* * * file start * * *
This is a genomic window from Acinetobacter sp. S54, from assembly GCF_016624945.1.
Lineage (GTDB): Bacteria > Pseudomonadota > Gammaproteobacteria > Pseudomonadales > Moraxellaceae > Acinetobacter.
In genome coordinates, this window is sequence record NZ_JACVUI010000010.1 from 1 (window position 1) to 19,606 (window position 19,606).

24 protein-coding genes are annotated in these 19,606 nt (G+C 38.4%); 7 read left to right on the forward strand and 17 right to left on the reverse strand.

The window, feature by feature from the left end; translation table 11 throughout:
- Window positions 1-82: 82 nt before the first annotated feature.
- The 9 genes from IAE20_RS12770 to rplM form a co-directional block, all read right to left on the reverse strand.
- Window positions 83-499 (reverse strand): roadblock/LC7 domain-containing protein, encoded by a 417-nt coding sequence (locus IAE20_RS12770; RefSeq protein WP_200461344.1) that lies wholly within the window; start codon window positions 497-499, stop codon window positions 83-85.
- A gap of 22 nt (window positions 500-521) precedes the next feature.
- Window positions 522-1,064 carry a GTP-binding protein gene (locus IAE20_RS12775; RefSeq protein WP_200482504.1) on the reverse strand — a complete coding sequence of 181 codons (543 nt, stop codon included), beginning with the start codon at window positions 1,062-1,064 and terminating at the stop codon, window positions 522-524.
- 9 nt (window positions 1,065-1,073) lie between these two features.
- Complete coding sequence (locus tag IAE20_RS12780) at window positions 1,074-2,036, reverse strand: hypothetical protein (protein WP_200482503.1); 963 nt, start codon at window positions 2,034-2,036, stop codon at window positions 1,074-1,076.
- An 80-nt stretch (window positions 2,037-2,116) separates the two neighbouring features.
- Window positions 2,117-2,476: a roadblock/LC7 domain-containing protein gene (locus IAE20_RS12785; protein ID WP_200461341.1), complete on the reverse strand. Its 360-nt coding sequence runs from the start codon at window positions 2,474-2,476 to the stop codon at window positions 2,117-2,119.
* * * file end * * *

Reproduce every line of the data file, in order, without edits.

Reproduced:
This is a genomic window from Acinetobacter sp. S54, from assembly GCF_016624945.1.
Lineage (GTDB): Bacteria > Pseudomonadota > Gammaproteobacteria > Pseudomonadales > Moraxellaceae > Acinetobacter.
In genome coordinates, this window is sequence record NZ_JACVUI010000010.1 from 1 (window position 1) to 19,606 (window position 19,606).

24 protein-coding genes are annotated in these 19,606 nt (G+C 38.4%); 7 read left to right on the forward strand and 17 right to left on the reverse strand.

The window, feature by feature from the left end; translation table 11 throughout:
- Window positions 1-82: 82 nt before the first annotated feature.
- The 9 genes from IAE20_RS12770 to rplM form a co-directional block, all read right to left on the reverse strand.
- Window positions 83-499 (reverse strand): roadblock/LC7 domain-containing protein, encoded by a 417-nt coding sequence (locus IAE20_RS12770; RefSeq protein WP_200461344.1) that lies wholly within the window; start codon window positions 497-499, stop codon window positions 83-85.
- A gap of 22 nt (window positions 500-521) precedes the next feature.
- Window positions 522-1,064 carry a GTP-binding protein gene (locus IAE20_RS12775; RefSeq protein WP_200482504.1) on the reverse strand — a complete coding sequence of 181 codons (543 nt, stop codon included), beginning with the start codon at window positions 1,062-1,064 and terminating at the stop codon, window positions 522-524.
- 9 nt (window positions 1,065-1,073) lie between these two features.
- Complete coding sequence (locus tag IAE20_RS12780) at window positions 1,074-2,036, reverse strand: hypothetical protein (protein WP_200482503.1); 963 nt, start codon at window positions 2,034-2,036, stop codon at window positions 1,074-1,076.
- An 80-nt stretch (window positions 2,037-2,116) separates the two neighbouring features.
- Window positions 2,117-2,476: a roadblock/LC7 domain-containing protein gene (locus IAE20_RS12785; protein ID WP_200461341.1), complete on the reverse strand. Its 360-nt coding sequence runs from the start codon at window positions 2,474-2,476 to the stop codon at window positions 2,117-2,119.